Sub-Fems: An Exploration of the Intersectionality of Empowerment Through Submissive Identity, Grounded in Feminist Theory
Kathryn Jones, PsyD - Researcher
The BDSM/kink community has recently entered into mainstream consciousness and conversation through books and films such as Fifty Shades of Grey and other media portrayals. While this representation may have sparked a general conversation about alternative sexual practices, it remains a controversial topic. In a modern-day world where sexual liberation and empowerment are on the rise, it can be difficult to grasp how and why women of a modern society would willingly relinquish power within the BDSM/kink play scene. The purpose of this study, therefore, was to explore and understand the participants’ perspectives on submission, within a Dominant and submissive relationship, as well as their motivation to engage in such actions. Results are analyzed through a feminist lens. Furthermore, a discussion of implications for clinicians working with individuals within this community is explored.
Father Knows Best: Exploring How Fathers Approach Sex Education with their Daughters
Brittany Nelson, PsyD - Researcher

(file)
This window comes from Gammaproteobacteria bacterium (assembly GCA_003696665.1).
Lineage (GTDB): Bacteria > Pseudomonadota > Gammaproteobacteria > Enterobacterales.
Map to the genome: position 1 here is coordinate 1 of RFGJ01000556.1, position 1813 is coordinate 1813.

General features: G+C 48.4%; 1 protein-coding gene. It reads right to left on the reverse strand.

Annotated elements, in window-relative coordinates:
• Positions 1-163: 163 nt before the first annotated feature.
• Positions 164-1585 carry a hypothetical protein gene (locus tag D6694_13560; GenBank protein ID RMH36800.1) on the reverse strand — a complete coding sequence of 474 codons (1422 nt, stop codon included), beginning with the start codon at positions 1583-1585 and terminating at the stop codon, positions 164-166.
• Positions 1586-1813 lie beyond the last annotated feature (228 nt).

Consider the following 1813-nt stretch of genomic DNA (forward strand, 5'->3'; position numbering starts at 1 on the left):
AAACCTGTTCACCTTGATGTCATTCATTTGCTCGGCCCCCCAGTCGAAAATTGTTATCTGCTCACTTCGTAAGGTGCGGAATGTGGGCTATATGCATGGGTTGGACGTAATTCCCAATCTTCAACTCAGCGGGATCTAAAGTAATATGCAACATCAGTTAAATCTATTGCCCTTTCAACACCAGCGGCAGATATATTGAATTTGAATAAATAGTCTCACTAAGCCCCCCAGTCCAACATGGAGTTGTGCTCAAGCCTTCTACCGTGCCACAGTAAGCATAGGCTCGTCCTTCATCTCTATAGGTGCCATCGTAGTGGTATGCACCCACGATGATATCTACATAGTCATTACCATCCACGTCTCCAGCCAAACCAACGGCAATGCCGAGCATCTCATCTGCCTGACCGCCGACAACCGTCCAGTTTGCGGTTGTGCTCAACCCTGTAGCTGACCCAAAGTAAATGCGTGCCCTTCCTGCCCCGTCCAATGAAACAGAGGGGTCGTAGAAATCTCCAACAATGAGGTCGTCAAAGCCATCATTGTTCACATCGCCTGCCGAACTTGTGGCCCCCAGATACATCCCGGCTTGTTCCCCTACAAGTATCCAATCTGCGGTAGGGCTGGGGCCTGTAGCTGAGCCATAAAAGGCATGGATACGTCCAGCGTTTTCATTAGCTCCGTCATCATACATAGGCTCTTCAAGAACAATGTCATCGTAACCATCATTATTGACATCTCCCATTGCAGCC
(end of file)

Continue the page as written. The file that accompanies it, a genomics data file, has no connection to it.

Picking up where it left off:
This study aimed to explore fathers' perceived comfort, knowledge, and responsibility in addressing sexual health topics with their adolescent daughter(s) in relation to their own opinions and beliefs regarding their role as a male figure in their daughter's life in the context of Urie Bronfenbrenner's bioecological systems theory and Nancy Chodorow's feminist relational theory. Six fathers participated in the study. Data was collected using the Father Sexual Comfort, Knowledge, and Responsibility Scale and an open-ended interview. Results showed fathers consider themselves to be comfortable, responsible, and knowledgeable in comprehensive sex education topics. In large, fathers consider themselves to be important male figures in guiding their daughter's relational development and decreasing stigma in female sexuality. These results challenge preconceived ideas of the paternal role and provide rationale to continue researching the relational and social implications of the father-daughter relationship.